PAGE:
Biden says he won’t visit Ohio town hit by toxic spill
President Joe Biden has said he has no plans to visit East Palestine, Ohio – where a recent train derailment resulted in a massive toxic chemical spill – insisting there was no “request” for him to travel there.
Speaking to reporters at the White House on Friday, Biden was asked whether he would visit the disaster-hit town, saying “At this point, I’m not.” While he offered no explanation for the refusal to meet with residents of East Palestine, the president went on to defend his administration’s response to the spill, amid vocal criticism from Republicans.
“You know, we were there two hours after the train went down – two hours… so the idea that we’re not engaged is just simply not there,” he said. “And initially, there was not a request for me to go out even before I was heading over to Kiev, so I’m keeping very close tabs on it. We’re doing all we can.”
GOP lawmakers in the House Oversight and Accountability Committee have launched a probe into Transportation Secretary Pete Buttigieg’s response to the chemical spill, claiming the high-ranking official “ignored the catastrophe for over a week.”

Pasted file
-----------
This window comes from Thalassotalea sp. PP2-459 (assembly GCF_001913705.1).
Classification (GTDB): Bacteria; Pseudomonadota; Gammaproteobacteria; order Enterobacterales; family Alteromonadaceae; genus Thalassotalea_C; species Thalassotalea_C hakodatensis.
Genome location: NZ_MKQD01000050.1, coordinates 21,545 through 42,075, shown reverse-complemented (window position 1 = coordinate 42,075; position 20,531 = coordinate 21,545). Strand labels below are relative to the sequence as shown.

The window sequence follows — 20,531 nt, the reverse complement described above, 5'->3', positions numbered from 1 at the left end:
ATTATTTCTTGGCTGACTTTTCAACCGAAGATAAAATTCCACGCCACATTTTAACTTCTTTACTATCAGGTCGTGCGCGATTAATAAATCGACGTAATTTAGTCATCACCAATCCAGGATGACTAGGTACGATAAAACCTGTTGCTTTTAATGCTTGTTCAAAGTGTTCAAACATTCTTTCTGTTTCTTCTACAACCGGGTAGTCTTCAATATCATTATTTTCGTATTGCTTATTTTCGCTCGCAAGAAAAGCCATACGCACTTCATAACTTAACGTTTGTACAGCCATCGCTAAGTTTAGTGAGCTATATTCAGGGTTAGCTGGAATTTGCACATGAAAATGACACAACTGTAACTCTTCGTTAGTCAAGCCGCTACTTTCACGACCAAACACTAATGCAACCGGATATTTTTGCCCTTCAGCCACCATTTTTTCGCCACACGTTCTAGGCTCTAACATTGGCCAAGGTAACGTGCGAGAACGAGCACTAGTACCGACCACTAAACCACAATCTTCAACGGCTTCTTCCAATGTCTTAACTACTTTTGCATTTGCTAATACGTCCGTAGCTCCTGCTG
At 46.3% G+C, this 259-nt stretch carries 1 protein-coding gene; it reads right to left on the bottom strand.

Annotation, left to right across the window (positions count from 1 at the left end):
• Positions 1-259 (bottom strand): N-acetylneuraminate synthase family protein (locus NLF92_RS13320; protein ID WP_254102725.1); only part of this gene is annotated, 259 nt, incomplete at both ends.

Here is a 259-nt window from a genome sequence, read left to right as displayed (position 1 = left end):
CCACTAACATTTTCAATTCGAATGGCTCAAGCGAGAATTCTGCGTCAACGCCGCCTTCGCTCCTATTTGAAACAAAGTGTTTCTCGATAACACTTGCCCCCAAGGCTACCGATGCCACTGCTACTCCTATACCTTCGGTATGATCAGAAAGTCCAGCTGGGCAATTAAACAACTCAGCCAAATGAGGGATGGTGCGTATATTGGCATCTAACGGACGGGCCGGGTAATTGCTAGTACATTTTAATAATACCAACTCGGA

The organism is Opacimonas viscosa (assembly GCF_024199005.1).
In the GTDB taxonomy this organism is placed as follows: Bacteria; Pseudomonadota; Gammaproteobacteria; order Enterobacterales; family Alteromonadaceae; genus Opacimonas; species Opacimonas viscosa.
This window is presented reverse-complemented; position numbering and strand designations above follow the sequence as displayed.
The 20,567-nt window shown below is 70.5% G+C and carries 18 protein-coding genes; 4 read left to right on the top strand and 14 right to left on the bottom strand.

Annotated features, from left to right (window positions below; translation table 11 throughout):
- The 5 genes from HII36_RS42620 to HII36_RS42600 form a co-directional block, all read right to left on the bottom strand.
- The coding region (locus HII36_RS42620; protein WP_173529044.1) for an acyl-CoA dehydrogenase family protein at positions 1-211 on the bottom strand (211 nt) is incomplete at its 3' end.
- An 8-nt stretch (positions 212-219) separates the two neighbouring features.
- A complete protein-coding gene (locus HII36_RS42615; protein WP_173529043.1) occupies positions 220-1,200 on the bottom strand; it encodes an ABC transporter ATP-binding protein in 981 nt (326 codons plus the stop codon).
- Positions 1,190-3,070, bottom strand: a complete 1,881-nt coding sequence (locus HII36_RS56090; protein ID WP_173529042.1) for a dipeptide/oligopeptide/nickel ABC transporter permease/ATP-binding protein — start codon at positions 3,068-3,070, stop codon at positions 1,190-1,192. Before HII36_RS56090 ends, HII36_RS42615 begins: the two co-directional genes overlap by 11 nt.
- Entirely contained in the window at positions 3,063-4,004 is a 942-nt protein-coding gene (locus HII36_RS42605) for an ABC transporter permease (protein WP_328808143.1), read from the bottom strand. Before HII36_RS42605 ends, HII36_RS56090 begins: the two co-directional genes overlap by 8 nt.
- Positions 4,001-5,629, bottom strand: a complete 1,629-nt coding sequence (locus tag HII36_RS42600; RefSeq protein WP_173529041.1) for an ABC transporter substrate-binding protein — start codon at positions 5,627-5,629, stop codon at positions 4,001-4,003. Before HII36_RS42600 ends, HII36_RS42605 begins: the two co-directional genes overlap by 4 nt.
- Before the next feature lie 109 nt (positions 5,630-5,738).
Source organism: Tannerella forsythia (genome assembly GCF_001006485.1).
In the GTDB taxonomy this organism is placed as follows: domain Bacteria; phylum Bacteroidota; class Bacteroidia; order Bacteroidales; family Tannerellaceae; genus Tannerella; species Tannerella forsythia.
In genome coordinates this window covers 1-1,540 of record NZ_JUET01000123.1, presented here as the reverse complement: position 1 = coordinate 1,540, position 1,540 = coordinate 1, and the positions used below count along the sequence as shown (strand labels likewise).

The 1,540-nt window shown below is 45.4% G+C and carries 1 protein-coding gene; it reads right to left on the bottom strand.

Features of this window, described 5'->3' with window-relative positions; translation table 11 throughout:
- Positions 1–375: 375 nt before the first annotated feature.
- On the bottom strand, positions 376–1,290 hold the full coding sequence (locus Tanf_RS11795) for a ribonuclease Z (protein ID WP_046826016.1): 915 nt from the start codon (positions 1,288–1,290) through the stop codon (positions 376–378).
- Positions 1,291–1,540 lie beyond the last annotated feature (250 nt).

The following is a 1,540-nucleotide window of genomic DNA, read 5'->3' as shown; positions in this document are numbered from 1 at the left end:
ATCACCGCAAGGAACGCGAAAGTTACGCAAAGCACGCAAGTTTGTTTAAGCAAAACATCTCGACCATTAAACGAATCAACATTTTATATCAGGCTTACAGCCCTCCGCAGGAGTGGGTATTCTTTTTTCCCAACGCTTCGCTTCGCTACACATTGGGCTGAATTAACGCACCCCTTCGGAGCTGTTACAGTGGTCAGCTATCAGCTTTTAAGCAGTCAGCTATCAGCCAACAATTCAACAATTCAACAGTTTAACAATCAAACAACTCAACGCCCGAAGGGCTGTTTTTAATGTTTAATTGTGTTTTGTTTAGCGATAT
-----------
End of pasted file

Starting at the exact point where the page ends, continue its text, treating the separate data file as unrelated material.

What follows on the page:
“This incident is an environmental and public health emergency that now threatens Americans across state lines,” Republicans wrote in a letter to Buttigieg. “The American people deserve answers as to what caused the derailment, and [the Department of Transportation] needs to provide an explanation for its leadership's apathy in the face of this emergency.”
The railway which operated the train that derailed in East Palestine, Norfolk Southern, has acknowledged the accident occurred after a wheel bearing on the vehicle gave out, saying that sensors on the train that should have detected the malfunction were not working properly. Intense friction in the bearing produced temperatures up to 215 degrees Fahrenheit and ignited a box car, with the blaze then spreading to 11 other cars containing hazardous chemicals, including vinyl chloride.
Officials later decided to carry out a controlled burn on site in order to prevent an explosion, after temperatures inside one of the tanks of vinyl chloride continued to rise to dangerous levels. However, the move has prompted fears of major environmental contamination among residents in East Palestine and neighboring towns, who have pressed local officials for assurances that their communities are safe.